Patrick Bateman to sing and dance in ‘American Psycho’ musical: Will Phil Collins compose?

Over the last two decades the great trend in musical theater has been to adapt narrative films and filmed musicals for the stage.

“Ghost,” hilariously, is being taken to the stage as “Ghost: The Musical.” Sex, clay and ectoplasm, baby. Then, of course, there are musical theater adaptations of “Catch Me If You Can,” “Billy Elliot,” “Cry-Baby,” “The Lion King,” “Spider Man” and “Legally Blonde,” amongst others.

None of these films, however, hold a candle to the satirical psychopathology of Brett Easton Ellis’s novel “American Psycho” and its film adaptation by Mary Harron. Now, “American Psycho” is being adapted for the stage as a musical.

Ellis’s book pulls readers into a Dantean trip of wealth and depravity which is equal parts hilarious, boring, and explicitly graphic in Bateman’s narration of the murders. One such scene involves a rat and vagina that nearly made me vomit, then reconsider my own sanity as a voyeur to Bateman’s deranged predation. The book’s publication and press tours were heavily protested by feminists, who, if they even happened to have read it, failed to notice Ellis’s blatant satire of misogyny, as well as the character’s latent homosexuality and accompanying self-hatred.

Littered amongst the murders and decadence, however, are Bateman’s exhausting but wonderfully entertaining reviews of music and products. Mere curiosities at first, the reviews are a window into Bateman’s mind: his gaze is purely surface level, a reflection of a consumer world. They make of him, or reveal him to be, a pure automaton or simulacrum. Lost in the veneer of hyperreality, Bateman has lost sight of himself. But, Bateman’s gaze is our own as well, which is why neither his upper class chums sense his insanity nor the lower classes see a predator behind the dazzle of male beauty and wealth. A prostitute, however, senses something rotten behind Bateman’s mask, as she—like many in her trade—is intimately in touch with the baser human impulses. The real, so to speak.

The film, which came out in 2000—paving the way for Christian Bale’s role in the “Batman” franchise—dispensed with the most graphic moments of the novel. Harron instead focused on the story’s black humor undercurrent, infusing the atmosphere with clinical scenes of Bateman at home (or at Paul Allen’s loft), boring scenes at the office, or the glittering lights and decadence of New York City’s club and restaurant culture in the ’80s. There is also a very robust ’80s horror camp vein embedded in Harron’s adaptation, particularly a bloodied Bateman nakedly chasing a victim down a hallway with a chainsaw, chomping at the bit like one of nature’s most brutal predators.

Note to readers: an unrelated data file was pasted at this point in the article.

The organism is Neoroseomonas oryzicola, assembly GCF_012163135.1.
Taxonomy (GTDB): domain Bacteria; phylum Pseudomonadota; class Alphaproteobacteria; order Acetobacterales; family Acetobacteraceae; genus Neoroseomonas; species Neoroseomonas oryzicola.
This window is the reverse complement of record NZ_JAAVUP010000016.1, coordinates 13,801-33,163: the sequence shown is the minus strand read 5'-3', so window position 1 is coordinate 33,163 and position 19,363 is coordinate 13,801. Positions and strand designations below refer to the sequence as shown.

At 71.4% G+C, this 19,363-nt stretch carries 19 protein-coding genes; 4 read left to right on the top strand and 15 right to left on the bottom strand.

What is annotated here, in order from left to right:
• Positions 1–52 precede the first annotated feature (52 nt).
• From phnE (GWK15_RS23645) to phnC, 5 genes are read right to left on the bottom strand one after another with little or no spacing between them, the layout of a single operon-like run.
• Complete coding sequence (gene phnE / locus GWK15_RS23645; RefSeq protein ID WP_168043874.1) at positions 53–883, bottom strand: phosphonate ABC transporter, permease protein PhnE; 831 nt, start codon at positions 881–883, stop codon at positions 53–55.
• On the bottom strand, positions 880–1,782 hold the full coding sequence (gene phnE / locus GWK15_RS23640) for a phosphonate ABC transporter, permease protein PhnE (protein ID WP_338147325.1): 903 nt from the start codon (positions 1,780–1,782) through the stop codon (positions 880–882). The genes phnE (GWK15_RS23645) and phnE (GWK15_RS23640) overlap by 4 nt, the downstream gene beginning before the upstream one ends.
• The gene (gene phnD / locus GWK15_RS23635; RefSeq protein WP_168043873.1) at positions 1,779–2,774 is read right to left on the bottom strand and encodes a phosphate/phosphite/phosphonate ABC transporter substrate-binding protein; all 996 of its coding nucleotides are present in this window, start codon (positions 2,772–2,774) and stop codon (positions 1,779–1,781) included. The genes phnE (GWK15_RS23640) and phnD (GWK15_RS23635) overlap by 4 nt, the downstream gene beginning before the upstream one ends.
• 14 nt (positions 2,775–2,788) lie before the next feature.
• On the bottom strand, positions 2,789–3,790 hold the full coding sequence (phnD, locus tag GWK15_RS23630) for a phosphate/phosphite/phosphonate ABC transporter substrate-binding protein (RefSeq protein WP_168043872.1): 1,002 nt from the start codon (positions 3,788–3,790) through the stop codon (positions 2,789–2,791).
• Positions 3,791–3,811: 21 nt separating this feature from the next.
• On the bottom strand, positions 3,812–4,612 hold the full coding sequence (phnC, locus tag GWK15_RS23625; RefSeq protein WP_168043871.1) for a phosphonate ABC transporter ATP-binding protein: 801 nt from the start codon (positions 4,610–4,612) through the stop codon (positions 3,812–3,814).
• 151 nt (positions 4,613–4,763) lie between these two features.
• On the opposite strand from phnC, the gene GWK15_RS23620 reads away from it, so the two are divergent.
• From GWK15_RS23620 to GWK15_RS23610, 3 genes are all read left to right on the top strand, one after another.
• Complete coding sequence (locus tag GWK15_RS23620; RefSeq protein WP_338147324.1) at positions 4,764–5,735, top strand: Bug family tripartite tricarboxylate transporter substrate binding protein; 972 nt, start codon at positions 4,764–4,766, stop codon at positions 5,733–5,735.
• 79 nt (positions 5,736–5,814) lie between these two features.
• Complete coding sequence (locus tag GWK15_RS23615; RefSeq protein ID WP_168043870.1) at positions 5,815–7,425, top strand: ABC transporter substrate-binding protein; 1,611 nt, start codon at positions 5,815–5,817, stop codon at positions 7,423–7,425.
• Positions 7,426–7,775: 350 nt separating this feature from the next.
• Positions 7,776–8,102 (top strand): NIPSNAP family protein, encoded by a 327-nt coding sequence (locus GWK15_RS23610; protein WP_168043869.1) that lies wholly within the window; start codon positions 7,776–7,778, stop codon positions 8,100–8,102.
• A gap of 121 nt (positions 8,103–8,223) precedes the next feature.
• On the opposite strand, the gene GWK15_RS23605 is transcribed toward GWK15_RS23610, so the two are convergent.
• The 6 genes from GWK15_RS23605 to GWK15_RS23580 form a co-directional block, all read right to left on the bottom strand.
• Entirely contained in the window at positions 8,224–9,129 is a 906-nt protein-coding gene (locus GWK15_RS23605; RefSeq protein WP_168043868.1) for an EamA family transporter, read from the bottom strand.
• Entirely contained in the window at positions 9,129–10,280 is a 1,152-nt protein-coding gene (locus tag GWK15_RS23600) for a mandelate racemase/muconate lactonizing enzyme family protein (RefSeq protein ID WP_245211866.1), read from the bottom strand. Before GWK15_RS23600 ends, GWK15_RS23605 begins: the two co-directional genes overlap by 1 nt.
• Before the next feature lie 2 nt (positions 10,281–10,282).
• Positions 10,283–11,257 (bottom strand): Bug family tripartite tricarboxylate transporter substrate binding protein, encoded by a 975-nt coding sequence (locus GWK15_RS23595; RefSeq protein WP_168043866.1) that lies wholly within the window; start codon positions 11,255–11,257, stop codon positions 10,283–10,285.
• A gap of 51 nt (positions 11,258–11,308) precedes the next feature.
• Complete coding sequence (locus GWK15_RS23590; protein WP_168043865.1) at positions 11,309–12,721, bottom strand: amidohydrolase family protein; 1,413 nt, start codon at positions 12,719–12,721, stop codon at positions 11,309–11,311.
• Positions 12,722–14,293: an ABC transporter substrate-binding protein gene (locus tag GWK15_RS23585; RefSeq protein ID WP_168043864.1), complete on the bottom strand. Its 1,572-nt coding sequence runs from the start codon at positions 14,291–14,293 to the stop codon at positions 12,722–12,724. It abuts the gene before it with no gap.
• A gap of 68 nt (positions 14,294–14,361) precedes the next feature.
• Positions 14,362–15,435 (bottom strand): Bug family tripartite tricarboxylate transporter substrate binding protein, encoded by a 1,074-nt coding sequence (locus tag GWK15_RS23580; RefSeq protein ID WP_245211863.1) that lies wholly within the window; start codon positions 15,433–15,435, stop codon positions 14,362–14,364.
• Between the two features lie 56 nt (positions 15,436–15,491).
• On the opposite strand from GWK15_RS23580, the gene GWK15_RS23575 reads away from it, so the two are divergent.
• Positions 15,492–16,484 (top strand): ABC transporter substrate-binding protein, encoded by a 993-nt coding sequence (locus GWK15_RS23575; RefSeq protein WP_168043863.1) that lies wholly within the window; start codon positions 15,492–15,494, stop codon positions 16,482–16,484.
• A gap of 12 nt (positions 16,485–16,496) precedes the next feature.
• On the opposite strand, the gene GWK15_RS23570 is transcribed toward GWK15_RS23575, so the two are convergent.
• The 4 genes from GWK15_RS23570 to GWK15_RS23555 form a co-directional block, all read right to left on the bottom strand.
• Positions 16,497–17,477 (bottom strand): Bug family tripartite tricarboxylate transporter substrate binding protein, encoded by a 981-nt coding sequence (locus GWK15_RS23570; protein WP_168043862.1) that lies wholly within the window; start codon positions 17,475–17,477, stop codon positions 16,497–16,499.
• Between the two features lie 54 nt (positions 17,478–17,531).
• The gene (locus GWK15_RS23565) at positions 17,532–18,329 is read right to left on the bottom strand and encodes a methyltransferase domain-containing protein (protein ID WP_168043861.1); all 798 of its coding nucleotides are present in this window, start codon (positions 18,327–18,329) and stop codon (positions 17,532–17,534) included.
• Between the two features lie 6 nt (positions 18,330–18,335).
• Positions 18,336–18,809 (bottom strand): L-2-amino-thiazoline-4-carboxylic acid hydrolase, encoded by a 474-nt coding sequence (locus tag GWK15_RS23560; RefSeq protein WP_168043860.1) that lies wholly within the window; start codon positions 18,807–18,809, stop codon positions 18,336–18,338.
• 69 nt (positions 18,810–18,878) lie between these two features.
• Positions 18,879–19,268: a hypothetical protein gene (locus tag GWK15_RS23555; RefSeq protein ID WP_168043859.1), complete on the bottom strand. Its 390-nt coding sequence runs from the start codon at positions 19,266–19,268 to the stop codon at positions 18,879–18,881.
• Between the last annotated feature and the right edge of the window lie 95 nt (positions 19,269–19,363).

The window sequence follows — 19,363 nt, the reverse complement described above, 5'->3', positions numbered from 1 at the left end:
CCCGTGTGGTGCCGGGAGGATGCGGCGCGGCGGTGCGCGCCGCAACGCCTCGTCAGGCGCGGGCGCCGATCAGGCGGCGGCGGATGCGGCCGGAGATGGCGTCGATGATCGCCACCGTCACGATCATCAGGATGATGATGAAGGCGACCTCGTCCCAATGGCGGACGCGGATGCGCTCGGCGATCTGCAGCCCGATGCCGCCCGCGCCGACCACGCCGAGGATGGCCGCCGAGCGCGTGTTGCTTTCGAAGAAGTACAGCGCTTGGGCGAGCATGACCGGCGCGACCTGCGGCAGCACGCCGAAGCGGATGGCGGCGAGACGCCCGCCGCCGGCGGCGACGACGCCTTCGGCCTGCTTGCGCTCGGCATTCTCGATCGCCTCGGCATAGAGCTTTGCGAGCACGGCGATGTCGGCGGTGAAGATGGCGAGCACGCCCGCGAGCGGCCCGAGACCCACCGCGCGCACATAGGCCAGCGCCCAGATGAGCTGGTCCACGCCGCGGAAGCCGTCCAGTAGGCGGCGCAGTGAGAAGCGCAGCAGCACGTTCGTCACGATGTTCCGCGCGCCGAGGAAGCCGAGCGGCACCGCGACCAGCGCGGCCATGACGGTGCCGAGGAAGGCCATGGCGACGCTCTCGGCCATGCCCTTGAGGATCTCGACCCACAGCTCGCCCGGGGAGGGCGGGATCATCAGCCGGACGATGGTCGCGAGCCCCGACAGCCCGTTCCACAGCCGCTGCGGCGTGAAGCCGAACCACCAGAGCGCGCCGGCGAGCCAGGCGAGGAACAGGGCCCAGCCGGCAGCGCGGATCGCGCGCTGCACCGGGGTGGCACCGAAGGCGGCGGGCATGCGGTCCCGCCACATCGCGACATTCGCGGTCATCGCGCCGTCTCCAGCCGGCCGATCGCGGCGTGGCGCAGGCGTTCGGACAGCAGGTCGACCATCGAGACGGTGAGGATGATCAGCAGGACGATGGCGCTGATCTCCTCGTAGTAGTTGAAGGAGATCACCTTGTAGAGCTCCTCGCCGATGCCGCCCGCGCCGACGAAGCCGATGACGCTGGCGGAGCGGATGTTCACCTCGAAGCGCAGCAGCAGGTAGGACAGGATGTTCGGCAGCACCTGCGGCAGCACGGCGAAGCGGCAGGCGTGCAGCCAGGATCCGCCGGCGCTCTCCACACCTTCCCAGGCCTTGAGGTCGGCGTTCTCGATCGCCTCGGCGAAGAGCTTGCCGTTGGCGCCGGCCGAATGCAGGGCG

And who can forget lines such classic Bateman lines as: “I need to return some videotapes,” “I’m in touch with humanity,” “I’m on a diet,” “Do you like Phil Collins?,” TRY GETTING A RESERVATION AT DORSIA NOW YOU FUCKING STUPID BASTARD!,” and, my personal favorite, “I’m on the verge of tears by the time we arrive at Espace, since I’m positive we won’t have a decent table. But we do, and relief washes over me in an awesome wave.”

Harron’s interpretation of “American Psycho,” which was within Ellis’s original all along and only needed to be chiseled away, as it were, will make it palatable for audiences. And while one would hope for something daring from the musical’s producers (London-based Headlong), perhaps this sort of satire of wealth, privilege, misogyny and capitalism as psychosis is best served in a more sterilized, humorous format.

Yet, imagine an unflinching portrayal of Bateman’s most psychotic moments—it would be akin to Antonin Artaud’s Theater of Cruelty as conceived in “The Theater and its Double.” Audiences go to theaters to escape reality, though, not to have it disintegrated before their very eyes.

Perhaps Headlong will be able to tread that delicate balance. And, could they please get Phil Collins involved?